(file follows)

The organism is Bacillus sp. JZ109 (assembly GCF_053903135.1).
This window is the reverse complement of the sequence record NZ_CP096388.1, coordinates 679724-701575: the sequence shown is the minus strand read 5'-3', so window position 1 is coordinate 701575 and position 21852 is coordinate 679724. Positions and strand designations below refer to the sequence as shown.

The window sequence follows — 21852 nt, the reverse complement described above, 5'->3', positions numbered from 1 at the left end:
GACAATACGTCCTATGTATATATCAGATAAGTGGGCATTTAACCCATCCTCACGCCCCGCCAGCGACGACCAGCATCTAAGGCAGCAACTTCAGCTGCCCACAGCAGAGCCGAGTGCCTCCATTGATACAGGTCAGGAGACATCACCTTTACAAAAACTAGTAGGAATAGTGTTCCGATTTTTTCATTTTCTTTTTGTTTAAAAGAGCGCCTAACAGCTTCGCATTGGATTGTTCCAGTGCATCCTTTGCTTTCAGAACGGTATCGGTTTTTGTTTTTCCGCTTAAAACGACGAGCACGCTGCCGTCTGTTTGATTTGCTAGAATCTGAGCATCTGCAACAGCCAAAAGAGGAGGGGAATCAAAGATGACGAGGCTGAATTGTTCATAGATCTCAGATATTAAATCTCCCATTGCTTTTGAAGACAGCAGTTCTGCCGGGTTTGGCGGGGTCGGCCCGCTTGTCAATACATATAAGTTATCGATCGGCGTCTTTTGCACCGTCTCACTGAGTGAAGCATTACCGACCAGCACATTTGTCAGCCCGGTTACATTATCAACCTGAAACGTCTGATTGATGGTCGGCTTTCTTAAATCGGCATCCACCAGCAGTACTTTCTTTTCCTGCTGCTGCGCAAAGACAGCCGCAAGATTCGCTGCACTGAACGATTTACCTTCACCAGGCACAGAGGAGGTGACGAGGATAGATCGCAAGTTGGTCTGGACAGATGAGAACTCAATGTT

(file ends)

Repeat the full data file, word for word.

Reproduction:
The organism is Bacillus sp. JZ109 (assembly GCF_053903135.1).
This window is the reverse complement of the sequence record NZ_CP096388.1, coordinates 679724-701575: the sequence shown is the minus strand read 5'-3', so window position 1 is coordinate 701575 and position 21852 is coordinate 679724. Positions and strand designations below refer to the sequence as shown.

The window sequence follows — 21852 nt, the reverse complement described above, 5'->3', positions numbered from 1 at the left end:
GACAATACGTCCTATGTATATATCAGATAAGTGGGCATTTAACCCATCCTCACGCCCCGCCAGCGACGACCAGCATCTAAGGCAGCAACTTCAGCTGCCCACAGCAGAGCCGAGTGCCTCCATTGATACAGGTCAGGAGACATCACCTTTACAAAAACTAGTAGGAATAGTGTTCCGATTTTTTCATTTTCTTTTTGTTTAAAAGAGCGCCTAACAGCTTCGCATTGGATTGTTCCAGTGCATCCTTTGCTTTCAGAACGGTATCGGTTTTTGTTTTTCCGCTTAAAACGACGAGCACGCTGCCGTCTGTTTGATTTGCTAGAATCTGAGCATCTGCAACAGCCAAAAGAGGAGGGGAATCAAAGATGACGAGGCTGAATTGTTCATAGATCTCAGATATTAAATCTCCCATTGCTTTTGAAGACAGCAGTTCTGCCGGGTTTGGCGGGGTCGGCCCGCTTGTCAATACATATAAGTTATCGATCGGCGTCTTTTGCACCGTCTCACTGAGTGAAGCATTACCGACCAGCACATTTGTCAGCCCGGTTACATTATCAACCTGAAACGTCTGATTGATGGTCGGCTTTCTTAAATCGGCATCCACCAGCAGTACTTTCTTTTCCTGCTGCTGCGCAAAGACAGCCGCAAGATTCGCTGCACTGAACGATTTACCTTCACCAGGCACAGAGGAGGTGACGAGGATAGATCGCAAGTTGGTCTGGACAGATGAGAACTCAATGTT